• Hi Peter, and wonderful to hear from you. Best wishes for your walk around Wales. I’m sure you will enjoy it. You will find the first section (from Chester) rather boring, but it soon gets better. The section between Uphill and Chepstow is really difficult to navigate in places. I’m not sure how much has changed, but you might find some helpful routes described in the comments sections of my pages by other coastal walkers. This was the worst stretch (for me) and other people tried different routes with more success. https://coastalwalker.co.uk/2014/09/03/159pm-kewstoke-to-clevedon/

      • I share your cynicism about the England Coast Path, and can’t believe it will be fully completed by the end of 2018. There has been accelerated progress in the past few years, but they’ve done the easy sections and the rest will be hard.
        I was puzzled to, but I think I can explain why some sections of the South West Coast Path aren’t automatically designated as part of the new England Coast Path. The ‘rules’ for the England path include making sure there is a wide margin along the path for ‘roll-back’ due to coastal erosion. Many sections of the South West path are narrow and dont include a wide enough coastal margin to qualify. No doubt there will be lots of difficult negotiations with landowners.

      • Peter Shaw says:

        Thanks Ruth. I’ll have to get a side by side description and detailed OS or Google map to figure where these routes go. Unfortunately, the gps link provided in one response doesn’t work any more. But I’ll get there I’m sure. BTW, if you want to follow my progress, I’ll post a journal along with all my others on http://www.postholer.com/peters

        • Peter Shaw says:

          Ruth, I understand the erosion issue very well as there were quite a number of detours on the south west coastal due mostly to the cliffs giving way. Some were quite long and well away from the coast, but it was OK as they become the de facto route until the problem gets fixed. But I do hope they don’t try to be perfect first time around with the whole coastal path. These types of negotiations take many years, even decades, and in my humble opinion, they should push to get a workable route open on their 2020 schedule even if it does involve some road walking and leaving the coastline temporarily. Then, they can work the individual challenges to make it a better coastal path. If everything has to be perfect and in place before they announce an opening then it’ll likely never happen in our lifetime. Over this side of the pond, the Pacific Crest Trail for example just celebrated 50 years and it’s still got many issues with paths over private land and threats from development. It’s an endless and ongoing challenge because laws change, property changes hands, etc., and after that there is also the fact that nature totally ignores agreements in perpetuity.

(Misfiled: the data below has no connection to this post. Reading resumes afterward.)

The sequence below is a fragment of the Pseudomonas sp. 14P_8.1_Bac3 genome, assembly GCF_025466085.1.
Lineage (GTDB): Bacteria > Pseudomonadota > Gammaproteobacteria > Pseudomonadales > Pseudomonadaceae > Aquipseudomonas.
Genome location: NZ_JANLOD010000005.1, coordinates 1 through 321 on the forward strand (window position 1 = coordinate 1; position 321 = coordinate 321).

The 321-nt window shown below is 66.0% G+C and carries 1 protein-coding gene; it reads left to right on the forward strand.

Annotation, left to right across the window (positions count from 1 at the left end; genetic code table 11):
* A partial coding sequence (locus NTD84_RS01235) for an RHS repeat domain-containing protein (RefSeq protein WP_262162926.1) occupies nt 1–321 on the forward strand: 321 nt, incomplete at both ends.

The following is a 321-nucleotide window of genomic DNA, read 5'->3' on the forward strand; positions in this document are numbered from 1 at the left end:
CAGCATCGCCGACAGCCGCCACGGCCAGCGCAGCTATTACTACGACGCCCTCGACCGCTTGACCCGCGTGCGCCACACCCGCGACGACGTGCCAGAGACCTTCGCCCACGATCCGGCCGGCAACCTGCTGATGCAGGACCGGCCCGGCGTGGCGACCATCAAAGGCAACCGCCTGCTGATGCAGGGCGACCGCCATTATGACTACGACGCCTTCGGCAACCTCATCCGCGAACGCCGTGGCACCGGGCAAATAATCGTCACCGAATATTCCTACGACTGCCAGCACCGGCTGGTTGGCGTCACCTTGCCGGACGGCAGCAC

All the best to you,


Leave a Reply to John Bone Cancel reply

Fill in your details below or click an icon to log in:

WordPress.com Logo

You are commenting using your WordPress.com account. Log Out /  Change )

Twitter picture

You are commenting using your Twitter account. Log Out /  Change )

Facebook photo

You are commenting using your Facebook account. Log Out /  Change )

Connecting to %s